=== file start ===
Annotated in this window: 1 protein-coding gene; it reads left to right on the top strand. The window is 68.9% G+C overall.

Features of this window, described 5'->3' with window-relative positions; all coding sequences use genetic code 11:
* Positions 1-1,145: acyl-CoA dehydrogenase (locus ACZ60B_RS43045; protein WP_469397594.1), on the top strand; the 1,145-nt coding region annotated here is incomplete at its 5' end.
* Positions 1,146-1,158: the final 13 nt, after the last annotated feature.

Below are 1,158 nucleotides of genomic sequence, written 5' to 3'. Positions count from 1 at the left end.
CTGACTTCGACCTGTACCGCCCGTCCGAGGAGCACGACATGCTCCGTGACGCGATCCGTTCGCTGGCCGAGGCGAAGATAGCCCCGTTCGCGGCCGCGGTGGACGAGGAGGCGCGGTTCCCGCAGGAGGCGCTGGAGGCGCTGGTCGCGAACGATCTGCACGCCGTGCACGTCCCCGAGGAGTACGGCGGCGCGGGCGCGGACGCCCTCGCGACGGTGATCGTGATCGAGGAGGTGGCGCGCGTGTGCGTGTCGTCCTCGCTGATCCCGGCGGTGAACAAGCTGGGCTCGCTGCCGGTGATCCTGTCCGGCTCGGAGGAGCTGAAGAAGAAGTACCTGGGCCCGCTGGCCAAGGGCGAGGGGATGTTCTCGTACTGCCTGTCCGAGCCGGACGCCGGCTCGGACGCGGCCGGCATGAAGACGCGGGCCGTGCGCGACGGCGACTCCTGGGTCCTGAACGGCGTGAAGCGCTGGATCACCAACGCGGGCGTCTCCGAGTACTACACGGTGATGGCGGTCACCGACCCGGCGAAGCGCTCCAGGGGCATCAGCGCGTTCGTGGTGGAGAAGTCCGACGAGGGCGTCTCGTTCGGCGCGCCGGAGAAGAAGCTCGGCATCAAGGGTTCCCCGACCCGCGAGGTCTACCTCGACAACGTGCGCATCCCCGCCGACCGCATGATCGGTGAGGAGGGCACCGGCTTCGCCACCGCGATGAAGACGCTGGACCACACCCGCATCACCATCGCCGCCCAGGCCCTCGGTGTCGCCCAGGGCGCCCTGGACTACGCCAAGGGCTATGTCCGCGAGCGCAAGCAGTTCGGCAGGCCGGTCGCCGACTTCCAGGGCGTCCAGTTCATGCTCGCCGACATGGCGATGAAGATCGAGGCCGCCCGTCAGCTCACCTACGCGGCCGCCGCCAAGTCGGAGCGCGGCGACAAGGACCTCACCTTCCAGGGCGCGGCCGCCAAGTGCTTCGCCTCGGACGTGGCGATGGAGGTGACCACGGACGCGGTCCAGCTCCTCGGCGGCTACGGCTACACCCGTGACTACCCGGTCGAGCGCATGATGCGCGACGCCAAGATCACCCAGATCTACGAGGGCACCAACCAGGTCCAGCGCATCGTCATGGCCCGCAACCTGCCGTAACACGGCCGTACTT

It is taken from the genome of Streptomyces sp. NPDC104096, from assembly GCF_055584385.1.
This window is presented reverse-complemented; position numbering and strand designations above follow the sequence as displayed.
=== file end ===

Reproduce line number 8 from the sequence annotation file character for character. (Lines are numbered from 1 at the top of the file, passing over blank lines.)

This window is presented reverse-complemented; position numbering and strand designations above follow the sequence as displayed.